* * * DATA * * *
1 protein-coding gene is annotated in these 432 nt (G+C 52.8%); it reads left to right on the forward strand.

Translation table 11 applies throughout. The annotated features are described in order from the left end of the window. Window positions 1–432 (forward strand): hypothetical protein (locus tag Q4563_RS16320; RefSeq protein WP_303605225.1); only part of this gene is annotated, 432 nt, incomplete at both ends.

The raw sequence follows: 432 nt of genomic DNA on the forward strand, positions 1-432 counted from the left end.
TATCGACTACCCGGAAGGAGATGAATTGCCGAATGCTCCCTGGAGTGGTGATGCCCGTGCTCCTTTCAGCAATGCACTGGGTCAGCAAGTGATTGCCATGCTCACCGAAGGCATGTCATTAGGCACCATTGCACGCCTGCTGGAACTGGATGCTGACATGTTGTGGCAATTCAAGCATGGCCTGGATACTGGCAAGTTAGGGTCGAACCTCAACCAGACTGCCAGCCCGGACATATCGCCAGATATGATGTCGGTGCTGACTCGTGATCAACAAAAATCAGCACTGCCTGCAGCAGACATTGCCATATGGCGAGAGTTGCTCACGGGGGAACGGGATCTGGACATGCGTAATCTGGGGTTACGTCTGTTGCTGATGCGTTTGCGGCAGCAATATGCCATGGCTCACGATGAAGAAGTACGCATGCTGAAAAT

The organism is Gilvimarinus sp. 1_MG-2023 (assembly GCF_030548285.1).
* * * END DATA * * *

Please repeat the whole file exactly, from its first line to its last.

1 protein-coding gene is annotated in these 432 nt (G+C 52.8%); it reads left to right on the forward strand.

Translation table 11 applies throughout. The annotated features are described in order from the left end of the window. Window positions 1–432 (forward strand): hypothetical protein (locus tag Q4563_RS16320; RefSeq protein WP_303605225.1); only part of this gene is annotated, 432 nt, incomplete at both ends.

The raw sequence follows: 432 nt of genomic DNA on the forward strand, positions 1-432 counted from the left end.
TATCGACTACCCGGAAGGAGATGAATTGCCGAATGCTCCCTGGAGTGGTGATGCCCGTGCTCCTTTCAGCAATGCACTGGGTCAGCAAGTGATTGCCATGCTCACCGAAGGCATGTCATTAGGCACCATTGCACGCCTGCTGGAACTGGATGCTGACATGTTGTGGCAATTCAAGCATGGCCTGGATACTGGCAAGTTAGGGTCGAACCTCAACCAGACTGCCAGCCCGGACATATCGCCAGATATGATGTCGGTGCTGACTCGTGATCAACAAAAATCAGCACTGCCTGCAGCAGACATTGCCATATGGCGAGAGTTGCTCACGGGGGAACGGGATCTGGACATGCGTAATCTGGGGTTACGTCTGTTGCTGATGCGTTTGCGGCAGCAATATGCCATGGCTCACGATGAAGAAGTACGCATGCTGAAAAT

The organism is Gilvimarinus sp. 1_MG-2023 (assembly GCF_030548285.1).